Internode communication via flocks of chefs.
When building and configuring nodes (assuming with Chef) one issue that will commonly come up is the requirements of remote states for nodes to properly converge. There have been many different approaches to solving this issue. Searching for node attributes signalling a desired state has been reached is one of the most common approaches. This approach, however, can be slow and requires custom logic built into recipes around success and failure states of the search.
Instead of searching for nodes that have reached a specific state via node attributes on the Chef server, what if nodes could talk to each other? This would allow nodes to not only query directly for state on a remote node but would also allow for nodes to notify remote nodes when a desired state has been reached. Flock of Chefs aims to provide this functionality plus a few extras. Lets take a closer look.
The tooling used to back flock building:
The flock_of_chefs cookbook uses the zookeeperd cookbook for auto zk node discovery. The configuration and setup of zookeeper nodes and clusters can range wildly, so the flock_of_chefs cookbook will not set any up or attempt configuration. For testing though, just adding the zookeeperd cookbook into the run list of the test nodes will allow a cluster to setup for the flock to use.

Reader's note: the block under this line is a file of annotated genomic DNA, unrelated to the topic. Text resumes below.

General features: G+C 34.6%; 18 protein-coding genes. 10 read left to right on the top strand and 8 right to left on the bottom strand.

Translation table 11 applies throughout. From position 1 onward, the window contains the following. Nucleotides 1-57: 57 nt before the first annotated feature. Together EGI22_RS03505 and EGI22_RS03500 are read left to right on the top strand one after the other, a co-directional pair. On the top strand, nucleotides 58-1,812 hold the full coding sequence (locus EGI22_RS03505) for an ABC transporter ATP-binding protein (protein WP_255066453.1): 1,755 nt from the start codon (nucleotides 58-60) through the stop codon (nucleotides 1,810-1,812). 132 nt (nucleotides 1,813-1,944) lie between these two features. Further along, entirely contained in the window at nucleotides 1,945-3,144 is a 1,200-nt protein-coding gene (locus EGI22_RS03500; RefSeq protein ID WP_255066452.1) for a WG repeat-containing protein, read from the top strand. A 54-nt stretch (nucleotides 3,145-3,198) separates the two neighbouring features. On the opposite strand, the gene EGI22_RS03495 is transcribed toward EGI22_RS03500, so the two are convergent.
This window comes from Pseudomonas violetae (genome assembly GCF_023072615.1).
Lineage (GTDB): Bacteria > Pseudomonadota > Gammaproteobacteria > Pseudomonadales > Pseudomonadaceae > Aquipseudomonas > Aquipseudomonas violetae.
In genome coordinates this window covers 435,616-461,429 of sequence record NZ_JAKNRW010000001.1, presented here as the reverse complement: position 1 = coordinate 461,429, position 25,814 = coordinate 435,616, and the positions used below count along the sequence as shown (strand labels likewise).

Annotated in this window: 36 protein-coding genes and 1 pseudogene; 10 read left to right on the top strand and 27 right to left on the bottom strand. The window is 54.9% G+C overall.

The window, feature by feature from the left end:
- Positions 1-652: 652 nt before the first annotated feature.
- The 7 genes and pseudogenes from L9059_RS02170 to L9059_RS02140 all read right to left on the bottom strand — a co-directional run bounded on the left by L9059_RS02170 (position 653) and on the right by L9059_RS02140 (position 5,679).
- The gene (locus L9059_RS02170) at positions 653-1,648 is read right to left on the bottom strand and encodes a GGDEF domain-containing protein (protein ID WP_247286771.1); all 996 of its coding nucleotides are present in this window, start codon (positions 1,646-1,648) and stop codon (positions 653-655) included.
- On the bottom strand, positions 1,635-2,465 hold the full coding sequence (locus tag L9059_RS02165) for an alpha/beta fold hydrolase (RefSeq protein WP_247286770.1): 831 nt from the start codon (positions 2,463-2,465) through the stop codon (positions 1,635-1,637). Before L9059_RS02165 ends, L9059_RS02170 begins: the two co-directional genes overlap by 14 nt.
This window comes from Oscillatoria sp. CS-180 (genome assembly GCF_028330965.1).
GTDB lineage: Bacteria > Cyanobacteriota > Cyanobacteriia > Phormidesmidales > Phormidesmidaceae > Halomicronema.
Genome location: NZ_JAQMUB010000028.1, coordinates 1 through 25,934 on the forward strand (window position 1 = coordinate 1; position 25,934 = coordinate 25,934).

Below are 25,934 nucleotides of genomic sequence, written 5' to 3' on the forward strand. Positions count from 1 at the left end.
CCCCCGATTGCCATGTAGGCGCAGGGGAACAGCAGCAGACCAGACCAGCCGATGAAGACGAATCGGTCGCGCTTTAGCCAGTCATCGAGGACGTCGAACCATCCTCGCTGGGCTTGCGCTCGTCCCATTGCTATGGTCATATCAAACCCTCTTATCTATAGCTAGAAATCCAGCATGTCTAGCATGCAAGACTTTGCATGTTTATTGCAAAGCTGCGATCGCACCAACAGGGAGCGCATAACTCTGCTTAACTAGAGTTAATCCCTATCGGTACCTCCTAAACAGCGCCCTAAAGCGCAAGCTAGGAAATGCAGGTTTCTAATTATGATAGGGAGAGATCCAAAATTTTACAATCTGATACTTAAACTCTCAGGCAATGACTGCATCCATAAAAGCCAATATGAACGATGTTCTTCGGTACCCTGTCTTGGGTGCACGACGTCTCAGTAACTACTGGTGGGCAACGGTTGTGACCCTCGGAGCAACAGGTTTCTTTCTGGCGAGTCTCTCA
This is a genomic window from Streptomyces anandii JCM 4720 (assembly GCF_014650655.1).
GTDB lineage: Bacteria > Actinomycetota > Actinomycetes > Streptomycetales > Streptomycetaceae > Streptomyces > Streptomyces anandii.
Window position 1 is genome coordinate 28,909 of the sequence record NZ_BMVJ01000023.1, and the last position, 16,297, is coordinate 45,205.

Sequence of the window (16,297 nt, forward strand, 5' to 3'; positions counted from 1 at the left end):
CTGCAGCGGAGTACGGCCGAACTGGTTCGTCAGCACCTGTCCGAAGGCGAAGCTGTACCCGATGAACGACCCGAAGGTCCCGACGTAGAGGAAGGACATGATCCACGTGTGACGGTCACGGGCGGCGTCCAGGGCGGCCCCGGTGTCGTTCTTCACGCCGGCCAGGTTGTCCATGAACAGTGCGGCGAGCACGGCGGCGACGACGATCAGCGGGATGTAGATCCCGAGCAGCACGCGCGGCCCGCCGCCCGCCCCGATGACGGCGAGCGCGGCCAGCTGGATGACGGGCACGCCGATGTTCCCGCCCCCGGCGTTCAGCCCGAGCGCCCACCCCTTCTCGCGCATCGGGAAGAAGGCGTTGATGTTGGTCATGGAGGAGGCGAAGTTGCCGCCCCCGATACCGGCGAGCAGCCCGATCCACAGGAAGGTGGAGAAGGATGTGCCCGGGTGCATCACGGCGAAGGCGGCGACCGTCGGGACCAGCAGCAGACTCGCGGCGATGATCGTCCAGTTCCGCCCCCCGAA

The Flock of Chefs library will provide two new primatives to Chef. First, lets look at how to use the primatives within a recipe, and then look at what these new primatives are doing to Chef under the hood.
This is used to send notifications to remote nodes. It works much the same
as the regular
notifies within Chef, with the extra ability to send the
notifications to other Chef nodes. In practice, a recipe would look like
resource '/tmp/notify_test' do
This is the inverse of
remote_notifies and works much the same as the
subscribes within Chef. It will search for the nodes provided
and register a notify with them, so resources can subscribe to changes
occurring on resources within other nodes. In practice, a recipe would
look like this:
resource '/tmp/subscribe_test' do
For simplitity sake we are using explicit node names for our subscriptions and notifications. Support is available for using search to determine applicable nodes, but we can get to that later.